OneStat.com Web Analytics Trust People (once an Englishman in Philly): Madsen Pirie....on a similar thing...

Saturday, August 07, 2004

Madsen Pirie....on a similar thing...

"The Chinese economy is powering ahead so fast now that it is outstripping energy supplies. Power cuts and brownouts are routine, and in Beijing 6,000 factories were recently closed for a week and some government employees sent on holiday. Energy demand is racing ahead at 15% per year, three times the official estimate.
In a fact-packed piece in today's (London) Times, Rosemary Righter points out that it is the energy needs of China's economy which are driving the long-term oil prices, rather than concerns about Iraq and Yukos. She quotes the Chinese Academy of Engineering's estimate that in the next 20 years China will need as much extra power from all sources as the US developed in the past half century. China's present shortfall is put at 30-35 gigawatts, or about 80% of what the UK generates in a year, and they are building 130 gigawatts of new capacity.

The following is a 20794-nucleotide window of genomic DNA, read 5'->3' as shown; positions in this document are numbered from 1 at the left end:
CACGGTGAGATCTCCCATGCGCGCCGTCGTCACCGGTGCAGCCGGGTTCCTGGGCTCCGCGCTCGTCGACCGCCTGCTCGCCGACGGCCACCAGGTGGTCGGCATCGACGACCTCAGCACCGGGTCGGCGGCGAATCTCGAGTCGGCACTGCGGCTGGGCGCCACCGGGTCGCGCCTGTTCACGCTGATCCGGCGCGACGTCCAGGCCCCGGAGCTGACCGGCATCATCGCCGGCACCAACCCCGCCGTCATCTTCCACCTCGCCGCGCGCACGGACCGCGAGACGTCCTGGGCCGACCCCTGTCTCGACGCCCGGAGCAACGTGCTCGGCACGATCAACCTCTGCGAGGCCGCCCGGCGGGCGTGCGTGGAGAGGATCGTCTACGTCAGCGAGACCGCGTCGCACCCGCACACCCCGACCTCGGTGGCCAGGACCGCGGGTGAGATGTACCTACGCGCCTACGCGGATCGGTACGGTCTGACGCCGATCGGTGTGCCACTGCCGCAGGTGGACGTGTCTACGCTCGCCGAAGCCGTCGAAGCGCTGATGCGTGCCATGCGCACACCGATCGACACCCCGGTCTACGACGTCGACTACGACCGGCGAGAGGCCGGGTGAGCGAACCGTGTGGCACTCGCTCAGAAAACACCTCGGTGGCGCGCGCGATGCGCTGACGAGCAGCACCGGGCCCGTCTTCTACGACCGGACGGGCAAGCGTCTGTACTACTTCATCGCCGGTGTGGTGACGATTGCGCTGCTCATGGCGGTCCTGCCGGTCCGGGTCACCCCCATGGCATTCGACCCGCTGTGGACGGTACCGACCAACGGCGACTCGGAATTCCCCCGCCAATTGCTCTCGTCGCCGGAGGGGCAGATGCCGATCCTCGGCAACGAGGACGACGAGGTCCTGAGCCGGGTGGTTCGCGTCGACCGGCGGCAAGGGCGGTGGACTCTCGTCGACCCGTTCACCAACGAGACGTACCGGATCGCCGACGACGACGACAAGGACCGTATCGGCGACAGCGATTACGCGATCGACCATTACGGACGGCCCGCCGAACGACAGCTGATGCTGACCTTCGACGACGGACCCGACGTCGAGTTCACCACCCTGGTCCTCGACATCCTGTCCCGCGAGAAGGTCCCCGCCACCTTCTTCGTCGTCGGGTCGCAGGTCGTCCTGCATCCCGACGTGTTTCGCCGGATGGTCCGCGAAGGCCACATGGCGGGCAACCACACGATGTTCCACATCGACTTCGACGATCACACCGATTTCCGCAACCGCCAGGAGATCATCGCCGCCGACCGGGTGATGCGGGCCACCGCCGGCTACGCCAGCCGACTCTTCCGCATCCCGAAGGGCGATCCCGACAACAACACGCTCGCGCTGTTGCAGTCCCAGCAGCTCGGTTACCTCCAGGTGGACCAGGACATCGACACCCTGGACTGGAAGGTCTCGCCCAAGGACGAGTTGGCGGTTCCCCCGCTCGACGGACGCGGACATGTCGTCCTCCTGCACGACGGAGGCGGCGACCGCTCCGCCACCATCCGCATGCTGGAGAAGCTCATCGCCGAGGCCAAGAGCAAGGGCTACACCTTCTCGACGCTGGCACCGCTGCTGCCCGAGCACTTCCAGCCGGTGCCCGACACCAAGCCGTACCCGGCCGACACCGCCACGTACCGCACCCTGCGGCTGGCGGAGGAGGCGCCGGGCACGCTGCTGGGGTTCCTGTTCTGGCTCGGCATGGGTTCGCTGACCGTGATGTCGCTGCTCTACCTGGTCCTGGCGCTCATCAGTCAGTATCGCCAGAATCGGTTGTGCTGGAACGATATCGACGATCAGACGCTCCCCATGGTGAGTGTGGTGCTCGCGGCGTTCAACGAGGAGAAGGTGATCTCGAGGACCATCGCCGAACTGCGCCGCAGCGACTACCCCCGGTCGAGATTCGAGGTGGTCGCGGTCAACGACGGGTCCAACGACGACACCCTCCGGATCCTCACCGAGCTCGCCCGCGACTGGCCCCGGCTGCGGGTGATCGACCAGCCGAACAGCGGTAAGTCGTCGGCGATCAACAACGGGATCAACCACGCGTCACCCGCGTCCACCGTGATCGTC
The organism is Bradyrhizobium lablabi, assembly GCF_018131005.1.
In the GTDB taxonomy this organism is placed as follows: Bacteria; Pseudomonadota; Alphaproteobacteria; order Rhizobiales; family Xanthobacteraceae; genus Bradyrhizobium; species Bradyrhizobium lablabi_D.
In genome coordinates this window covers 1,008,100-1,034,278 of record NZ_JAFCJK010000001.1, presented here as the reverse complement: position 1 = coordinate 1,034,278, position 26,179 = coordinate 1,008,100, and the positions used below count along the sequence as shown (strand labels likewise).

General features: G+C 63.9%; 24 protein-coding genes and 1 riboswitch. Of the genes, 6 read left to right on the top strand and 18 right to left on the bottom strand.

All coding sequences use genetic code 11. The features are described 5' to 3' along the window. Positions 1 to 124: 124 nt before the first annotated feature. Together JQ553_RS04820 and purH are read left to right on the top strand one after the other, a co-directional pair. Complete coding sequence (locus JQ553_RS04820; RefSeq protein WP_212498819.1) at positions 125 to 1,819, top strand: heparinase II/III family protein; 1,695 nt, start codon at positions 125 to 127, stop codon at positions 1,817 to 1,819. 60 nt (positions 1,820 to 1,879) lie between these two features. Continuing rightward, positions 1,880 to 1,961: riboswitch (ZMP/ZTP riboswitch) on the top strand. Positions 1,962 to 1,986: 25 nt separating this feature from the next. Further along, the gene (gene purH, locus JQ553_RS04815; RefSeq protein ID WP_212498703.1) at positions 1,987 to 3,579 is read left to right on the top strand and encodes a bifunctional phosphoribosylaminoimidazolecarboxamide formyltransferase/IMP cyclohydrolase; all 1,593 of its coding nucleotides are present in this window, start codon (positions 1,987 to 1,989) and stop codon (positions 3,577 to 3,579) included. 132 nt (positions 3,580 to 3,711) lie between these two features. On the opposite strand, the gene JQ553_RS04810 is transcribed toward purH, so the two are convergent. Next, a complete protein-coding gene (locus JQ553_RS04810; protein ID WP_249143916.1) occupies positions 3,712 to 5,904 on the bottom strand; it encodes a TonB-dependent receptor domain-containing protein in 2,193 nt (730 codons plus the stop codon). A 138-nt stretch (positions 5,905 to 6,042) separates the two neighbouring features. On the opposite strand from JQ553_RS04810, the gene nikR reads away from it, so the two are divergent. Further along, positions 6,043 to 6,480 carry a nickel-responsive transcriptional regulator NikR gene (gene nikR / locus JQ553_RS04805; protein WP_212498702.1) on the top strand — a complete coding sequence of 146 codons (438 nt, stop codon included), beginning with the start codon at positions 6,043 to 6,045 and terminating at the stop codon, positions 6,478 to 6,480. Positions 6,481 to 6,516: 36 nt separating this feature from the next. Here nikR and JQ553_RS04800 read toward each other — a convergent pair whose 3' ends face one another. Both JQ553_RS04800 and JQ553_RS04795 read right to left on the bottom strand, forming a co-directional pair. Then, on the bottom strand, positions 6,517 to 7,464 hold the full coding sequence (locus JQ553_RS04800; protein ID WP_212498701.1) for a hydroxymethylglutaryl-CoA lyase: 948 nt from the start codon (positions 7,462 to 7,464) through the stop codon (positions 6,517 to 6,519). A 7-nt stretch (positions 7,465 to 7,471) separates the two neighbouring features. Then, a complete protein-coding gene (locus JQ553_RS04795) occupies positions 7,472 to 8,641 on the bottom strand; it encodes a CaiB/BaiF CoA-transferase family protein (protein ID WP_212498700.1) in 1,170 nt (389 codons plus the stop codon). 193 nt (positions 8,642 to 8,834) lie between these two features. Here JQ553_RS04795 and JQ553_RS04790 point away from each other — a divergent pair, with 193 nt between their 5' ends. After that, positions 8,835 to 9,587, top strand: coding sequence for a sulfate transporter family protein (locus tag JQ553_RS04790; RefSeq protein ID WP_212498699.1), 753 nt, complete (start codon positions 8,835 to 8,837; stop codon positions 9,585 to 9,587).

It is Chinese economic expansion which is filling the sea-lanes with freighters and sucking in the raw materials from primary producers all over the world. The world will have to adjust to the knowledge that China is now one of the main engines driving the world economy.
Since they embraced the principles of private ownership and economic enterprise, first in agriculture then in industry, China has provided a lesson in economic development. A country of 1.3bn, about one-fifth of the world's population, is on its way to become rich. It in an awesome spectacle, and will have profound consequences. China may become rich enough fast enough to afford the cleaner environment which rich nations can afford, but there will be harmful environmental impact on the way.
The demands of its booming economy will keep upward pressure on the prices of energy and raw materials, which bodes well for the Russian economy and those of some South American countries as well as for its own. And China's surge towards wealth will help to lift more of the world's people out of poverty, and to achieve a more equal distribution of world incomes."

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